Exploring winemakers’ Scottish heritage
- Credit: Archant
It’s Burns Night next week and normally I would be writing about winter warming wines that are great to match with haggis. This year is no exception as Bremerton Wines in Langhorn Creek in Australia produce fantastic spicy peppery wines from Shiraz & Cabernet etc and I have chosen to focus on them this year. Another reason is the wine they named Bremerton Selkirk Shiraz to reflect their Scottish heritage.
Much has been said over the last few years about women in wine and in the past much surprise was expressed when people became aware that Bremerton is run by the two Willson sisters: Rebecca and Lucy (pictured).
They’re making a great job of it too winning many awards along the way. The Bremerton winery is now run by Rebecca who heads up the winemaking team and Lucy who is responsible for the marketing and sales of the company and their wines. Rebecca was nominated for Young Winemaker of the Year in Australia a few years ago.
The company was set up in 1985 by the sisters’ parents, Craig and Mignonne Willson who chose the Langhorne Creek area based on its long-established reputation for producing very good quality grapes dating back to the mid-19th century.
Their land was originally an alfalfa farm and the first vines were planted in 1991 and they now have 290 acres of their own vineyards in Langhorn Creek and grow premium varieties include predominantly Cabernet Sauvignon and Shiraz, together with Petit Verdot, Malbec, Tempranillo and white grapes such as Verdelho, Chardonnay and Sauvignon Blanc from which they make up to 18 wines though they’re not all available in the UK.
Production is mostly red wines that are rich, spicy, full bodied and very well balanced and they use quality French and American oak barrel for aging the wines and some fermentation in the purpose-built barrel cellar.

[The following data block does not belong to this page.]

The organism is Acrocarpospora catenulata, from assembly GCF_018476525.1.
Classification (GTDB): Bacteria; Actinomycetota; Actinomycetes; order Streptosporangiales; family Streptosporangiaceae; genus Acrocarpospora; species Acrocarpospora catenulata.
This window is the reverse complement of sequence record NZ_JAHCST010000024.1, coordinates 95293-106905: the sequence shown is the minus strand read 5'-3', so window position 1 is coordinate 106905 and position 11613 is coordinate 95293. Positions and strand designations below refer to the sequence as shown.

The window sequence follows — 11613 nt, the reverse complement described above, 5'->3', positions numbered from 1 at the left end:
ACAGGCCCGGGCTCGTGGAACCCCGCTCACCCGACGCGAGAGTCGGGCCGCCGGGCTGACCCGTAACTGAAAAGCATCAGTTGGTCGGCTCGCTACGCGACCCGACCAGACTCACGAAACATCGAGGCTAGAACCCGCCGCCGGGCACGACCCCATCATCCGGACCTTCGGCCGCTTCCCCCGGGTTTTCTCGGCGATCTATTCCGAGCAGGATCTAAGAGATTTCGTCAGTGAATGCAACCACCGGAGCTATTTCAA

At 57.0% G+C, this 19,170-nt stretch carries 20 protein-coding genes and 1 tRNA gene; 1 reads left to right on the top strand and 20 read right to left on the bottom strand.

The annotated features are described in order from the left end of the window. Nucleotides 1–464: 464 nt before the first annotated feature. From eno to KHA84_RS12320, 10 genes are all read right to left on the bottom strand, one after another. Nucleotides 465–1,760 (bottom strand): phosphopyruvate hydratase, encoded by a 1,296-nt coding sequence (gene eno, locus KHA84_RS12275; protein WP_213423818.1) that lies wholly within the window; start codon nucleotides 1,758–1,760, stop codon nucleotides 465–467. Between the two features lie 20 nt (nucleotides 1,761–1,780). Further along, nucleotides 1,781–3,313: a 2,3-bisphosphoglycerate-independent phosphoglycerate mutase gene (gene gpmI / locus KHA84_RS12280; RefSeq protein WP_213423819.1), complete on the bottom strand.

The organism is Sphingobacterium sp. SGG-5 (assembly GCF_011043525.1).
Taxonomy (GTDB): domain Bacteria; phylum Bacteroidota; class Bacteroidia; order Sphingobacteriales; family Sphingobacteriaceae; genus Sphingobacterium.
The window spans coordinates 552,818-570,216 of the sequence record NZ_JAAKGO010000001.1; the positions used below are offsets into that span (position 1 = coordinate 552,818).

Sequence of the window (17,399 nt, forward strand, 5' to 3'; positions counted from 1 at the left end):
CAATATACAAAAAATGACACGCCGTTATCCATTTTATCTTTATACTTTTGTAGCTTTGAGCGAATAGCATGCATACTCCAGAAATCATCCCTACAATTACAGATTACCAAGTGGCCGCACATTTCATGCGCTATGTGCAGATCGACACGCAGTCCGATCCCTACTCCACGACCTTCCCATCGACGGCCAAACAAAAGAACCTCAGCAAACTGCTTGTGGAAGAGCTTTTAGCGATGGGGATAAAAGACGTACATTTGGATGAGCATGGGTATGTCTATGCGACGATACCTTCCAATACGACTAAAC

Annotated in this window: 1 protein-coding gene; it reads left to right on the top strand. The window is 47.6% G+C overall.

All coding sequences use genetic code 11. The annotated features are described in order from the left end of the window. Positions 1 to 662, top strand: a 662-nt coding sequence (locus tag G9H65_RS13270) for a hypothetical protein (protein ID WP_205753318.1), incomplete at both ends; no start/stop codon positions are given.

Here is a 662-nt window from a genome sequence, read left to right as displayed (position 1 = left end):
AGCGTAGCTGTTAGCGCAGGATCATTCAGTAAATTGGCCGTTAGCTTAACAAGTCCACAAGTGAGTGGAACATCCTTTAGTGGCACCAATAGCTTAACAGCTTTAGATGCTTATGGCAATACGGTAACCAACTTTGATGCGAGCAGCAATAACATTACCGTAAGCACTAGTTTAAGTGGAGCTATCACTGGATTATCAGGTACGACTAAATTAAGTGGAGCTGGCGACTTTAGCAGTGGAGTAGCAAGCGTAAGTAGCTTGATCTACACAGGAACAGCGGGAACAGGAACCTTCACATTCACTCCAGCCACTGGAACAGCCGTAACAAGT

In the winery they use traditional stainless steel open top fermenters and have their own new laboratory and tasting facilities there too.
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The Bremerton Selkirk Shiraz has a silky, complex, deep briary berry fruits on the aroma and palate which make it ideal with haggis, neeps & tatties that are the main course of most Burns Night Suppers. The name ‘Selkirk’ is in recognition of their grandfather’s heritage as he grew up in this Scottish border town. After fermenting in small open top fermenters, the wine spent up to eighteen months in selected new and older fine grain American oak. The final wine was made from barrels that were selected for their balance of varietal fruit character, oak complexity and lingering flavour.
Another Bremerton wine that is a Burns Night special is the Tamblyn which is a blend of Cabernet, Shiraz, Merlot and Malbec all of which add character, fruit and structure to this complex vibrant wine that ages well in French and American oak barrels and subsequently in barrel.
Bremerton wines are consistently good and the business is a great example of a family owned and run company. It’ll be interesting to see whether Rebecca’s and Lucy’s children pick up the mantle to continue and develop the Bremerton wines brand as they have done.